Pressure on for weed control

11-07-2018 by admin

Good advice: Paul McIntosh, Australian Herbicide Resistance Initiative (AHRI), is urging growers to consider alternative weed control methods to minimise further development of resistance among pest weeds.These days it seems Queensland farmers are not only waking in the morning hoping for rain but wondering how tocontrol species of difficult weeds when rain does fall.

Accordingto Paul McIntoshfrom theAustralian Herbicide Resistance Initiative (AHRI), Australia is growing a reputation for having plenty of herbicide resistant weeds in its paddocks.

“We need to diversify with other weed control measures andmost importantly stopseed set in order to reduceresistance,” he said.

“This diversification drive is not only directed at our cropping rotations andalternatingour currentherbicidemodes of action, we should also examine the different methods of harvest weed seed control (HWSC).”

MrMcIntosh saidhe believedHWSCpractices would becomepart of Queensland farmers’weed control doctrineas they hadin Western Australian paddocks.

Contrary to popular belief,Mr McIntosh said Leslie Research Centre studies concluded grass plants such as Feathertop Rhodesretained 60 per cent or more of their seeds at harvest time.

“If we can collect these weedseeds from the header and put in chaff and weed seedpin trash windrows for burning, can you imagine the huge reduction in your weed seed bank in the soil?”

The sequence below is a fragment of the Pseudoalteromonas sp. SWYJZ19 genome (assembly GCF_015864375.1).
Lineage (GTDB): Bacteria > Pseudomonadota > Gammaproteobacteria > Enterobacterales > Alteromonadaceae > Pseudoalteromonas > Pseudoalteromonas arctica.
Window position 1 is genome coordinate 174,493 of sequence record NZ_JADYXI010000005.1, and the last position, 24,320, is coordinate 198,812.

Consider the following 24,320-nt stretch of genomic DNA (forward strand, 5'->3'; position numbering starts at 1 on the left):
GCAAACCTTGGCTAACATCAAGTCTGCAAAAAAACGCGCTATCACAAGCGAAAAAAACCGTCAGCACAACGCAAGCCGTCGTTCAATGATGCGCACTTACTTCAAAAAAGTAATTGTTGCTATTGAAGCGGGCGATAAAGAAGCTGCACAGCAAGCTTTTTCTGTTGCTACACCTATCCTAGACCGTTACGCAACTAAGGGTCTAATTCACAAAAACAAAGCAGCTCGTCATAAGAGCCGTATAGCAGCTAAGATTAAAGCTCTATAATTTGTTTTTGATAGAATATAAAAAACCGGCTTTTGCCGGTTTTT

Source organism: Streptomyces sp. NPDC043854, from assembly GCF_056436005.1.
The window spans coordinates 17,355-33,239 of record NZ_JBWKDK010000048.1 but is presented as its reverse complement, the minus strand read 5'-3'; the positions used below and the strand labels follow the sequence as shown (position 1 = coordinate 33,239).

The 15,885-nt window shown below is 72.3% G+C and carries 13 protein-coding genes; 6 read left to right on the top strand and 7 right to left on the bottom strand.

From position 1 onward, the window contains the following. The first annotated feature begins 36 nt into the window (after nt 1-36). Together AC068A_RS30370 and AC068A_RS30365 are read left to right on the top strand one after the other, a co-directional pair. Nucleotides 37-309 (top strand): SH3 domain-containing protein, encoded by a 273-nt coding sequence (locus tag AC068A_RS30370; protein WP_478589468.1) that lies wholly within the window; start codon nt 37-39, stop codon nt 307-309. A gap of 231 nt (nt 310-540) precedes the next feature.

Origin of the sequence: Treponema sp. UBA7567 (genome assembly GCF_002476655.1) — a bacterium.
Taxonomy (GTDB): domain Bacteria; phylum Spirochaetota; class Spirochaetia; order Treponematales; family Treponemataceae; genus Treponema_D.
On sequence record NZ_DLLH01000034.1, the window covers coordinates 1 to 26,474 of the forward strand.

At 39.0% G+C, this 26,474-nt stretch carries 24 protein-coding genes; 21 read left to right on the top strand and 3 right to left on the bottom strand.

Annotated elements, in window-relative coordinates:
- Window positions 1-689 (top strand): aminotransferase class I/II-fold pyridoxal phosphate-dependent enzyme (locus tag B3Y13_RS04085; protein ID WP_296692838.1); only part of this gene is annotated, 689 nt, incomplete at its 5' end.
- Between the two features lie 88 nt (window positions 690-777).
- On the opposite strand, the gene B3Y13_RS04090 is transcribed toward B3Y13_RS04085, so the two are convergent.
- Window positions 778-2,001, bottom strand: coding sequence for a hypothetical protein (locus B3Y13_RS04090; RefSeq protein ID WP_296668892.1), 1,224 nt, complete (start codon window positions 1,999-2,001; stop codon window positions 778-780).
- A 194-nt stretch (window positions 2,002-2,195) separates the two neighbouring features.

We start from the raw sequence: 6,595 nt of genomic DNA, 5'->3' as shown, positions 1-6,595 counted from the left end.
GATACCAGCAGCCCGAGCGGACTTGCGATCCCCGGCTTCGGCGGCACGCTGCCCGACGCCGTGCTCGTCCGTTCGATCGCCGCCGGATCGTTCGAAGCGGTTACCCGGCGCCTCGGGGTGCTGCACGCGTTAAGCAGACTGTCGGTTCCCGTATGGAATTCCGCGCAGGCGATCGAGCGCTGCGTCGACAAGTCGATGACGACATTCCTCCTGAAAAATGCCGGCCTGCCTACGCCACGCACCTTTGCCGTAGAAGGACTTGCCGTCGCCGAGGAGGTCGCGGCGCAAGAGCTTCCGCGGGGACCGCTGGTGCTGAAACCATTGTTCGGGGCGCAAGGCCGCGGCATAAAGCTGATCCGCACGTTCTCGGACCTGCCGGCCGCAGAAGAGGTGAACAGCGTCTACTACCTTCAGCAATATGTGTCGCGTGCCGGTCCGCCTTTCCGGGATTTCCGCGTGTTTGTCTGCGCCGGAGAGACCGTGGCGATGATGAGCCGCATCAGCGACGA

Mr McIntosh said another option was to use strategic cultivation techniques to buryweed seeds,where Feathertop Rhodesseedsbecame unviableatdepths of more than 50 millimetres.

“One Feathertop Rhodes plant can yield between 100,000 and 200,000 seeds so we need to diversify our control methods,” he said.

“The viability of this Feathertop Rhodesseed can be between four and 40 per cent, so minimum seeds and germination percentages can still result in 4000 seedlings- our herbicides are not going to continuously handle these huge numbers sustainably.”

Tony Bender, Hopelands, said milk thistle was now of great concern to farmers.

“Milk thistleused to be a winter weed but it’s adapting to our climate and you see it all year round now so we’ve got to change our methodology,” Mr Bender said.

With Glyphosate failing in many paddocks andlikely resistance to Paraquat and Group Aproducts also developing, Mr McIntosh encouraged farmers to strongly consider HWSC methods of weed control.

“Control of our serial pest weeds like barnyard grass, feathertop, fleabane and milk thistle can’t be taken lightly, however I concede it may be some time before HWSC methods are fully adopted in Queensland,” he said.

“We’re not at the tipping point where the different modes of herbicides are under complete failure yet, but at the same time we all assumed nothing could become resistant to Paraquat yetit’s starting to occurin horticultural pursuits-it’s important we consider other weed control options in our broadacre scene.”

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